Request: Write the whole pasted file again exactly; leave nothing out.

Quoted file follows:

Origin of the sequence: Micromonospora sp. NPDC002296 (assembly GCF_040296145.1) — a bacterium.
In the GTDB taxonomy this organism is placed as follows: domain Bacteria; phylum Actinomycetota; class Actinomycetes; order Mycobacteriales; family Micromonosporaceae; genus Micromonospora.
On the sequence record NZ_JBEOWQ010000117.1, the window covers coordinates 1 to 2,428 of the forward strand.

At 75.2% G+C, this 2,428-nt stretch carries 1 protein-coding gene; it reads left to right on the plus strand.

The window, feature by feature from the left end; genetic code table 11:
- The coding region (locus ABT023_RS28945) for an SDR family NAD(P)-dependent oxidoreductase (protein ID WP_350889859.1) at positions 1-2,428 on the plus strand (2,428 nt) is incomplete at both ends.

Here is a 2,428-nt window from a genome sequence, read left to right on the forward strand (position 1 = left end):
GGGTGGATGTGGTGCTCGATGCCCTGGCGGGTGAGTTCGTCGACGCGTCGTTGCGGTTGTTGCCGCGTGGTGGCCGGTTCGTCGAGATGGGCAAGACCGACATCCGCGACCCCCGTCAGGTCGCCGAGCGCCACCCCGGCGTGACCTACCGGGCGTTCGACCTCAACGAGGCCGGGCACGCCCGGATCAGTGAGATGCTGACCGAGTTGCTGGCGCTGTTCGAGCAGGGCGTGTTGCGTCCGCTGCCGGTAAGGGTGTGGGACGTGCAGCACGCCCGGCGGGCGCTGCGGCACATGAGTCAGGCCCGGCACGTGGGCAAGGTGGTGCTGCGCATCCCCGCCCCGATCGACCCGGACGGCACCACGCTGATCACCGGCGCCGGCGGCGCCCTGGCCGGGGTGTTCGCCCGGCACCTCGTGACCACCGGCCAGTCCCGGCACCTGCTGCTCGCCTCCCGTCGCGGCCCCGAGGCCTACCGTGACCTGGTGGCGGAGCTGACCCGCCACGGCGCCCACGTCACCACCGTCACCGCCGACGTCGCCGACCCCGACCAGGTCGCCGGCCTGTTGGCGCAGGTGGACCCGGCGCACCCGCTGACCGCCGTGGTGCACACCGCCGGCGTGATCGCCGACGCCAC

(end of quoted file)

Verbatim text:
Origin of the sequence: Micromonospora sp. NPDC002296 (assembly GCF_040296145.1) — a bacterium.
In the GTDB taxonomy this organism is placed as follows: domain Bacteria; phylum Actinomycetota; class Actinomycetes; order Mycobacteriales; family Micromonosporaceae; genus Micromonospora.
On the sequence record NZ_JBEOWQ010000117.1, the window covers coordinates 1 to 2,428 of the forward strand.

At 75.2% G+C, this 2,428-nt stretch carries 1 protein-coding gene; it reads left to right on the plus strand.

The window, feature by feature from the left end; genetic code table 11:
- The coding region (locus ABT023_RS28945) for an SDR family NAD(P)-dependent oxidoreductase (protein ID WP_350889859.1) at positions 1-2,428 on the plus strand (2,428 nt) is incomplete at both ends.

Here is a 2,428-nt window from a genome sequence, read left to right on the forward strand (position 1 = left end):
GGGTGGATGTGGTGCTCGATGCCCTGGCGGGTGAGTTCGTCGACGCGTCGTTGCGGTTGTTGCCGCGTGGTGGCCGGTTCGTCGAGATGGGCAAGACCGACATCCGCGACCCCCGTCAGGTCGCCGAGCGCCACCCCGGCGTGACCTACCGGGCGTTCGACCTCAACGAGGCCGGGCACGCCCGGATCAGTGAGATGCTGACCGAGTTGCTGGCGCTGTTCGAGCAGGGCGTGTTGCGTCCGCTGCCGGTAAGGGTGTGGGACGTGCAGCACGCCCGGCGGGCGCTGCGGCACATGAGTCAGGCCCGGCACGTGGGCAAGGTGGTGCTGCGCATCCCCGCCCCGATCGACCCGGACGGCACCACGCTGATCACCGGCGCCGGCGGCGCCCTGGCCGGGGTGTTCGCCCGGCACCTCGTGACCACCGGCCAGTCCCGGCACCTGCTGCTCGCCTCCCGTCGCGGCCCCGAGGCCTACCGTGACCTGGTGGCGGAGCTGACCCGCCACGGCGCCCACGTCACCACCGTCACCGCCGACGTCGCCGACCCCGACCAGGTCGCCGGCCTGTTGGCGCAGGTGGACCCGGCGCACCCGCTGACCGCCGTGGTGCACACCGCCGGCGTGATCGCCGACGCCAC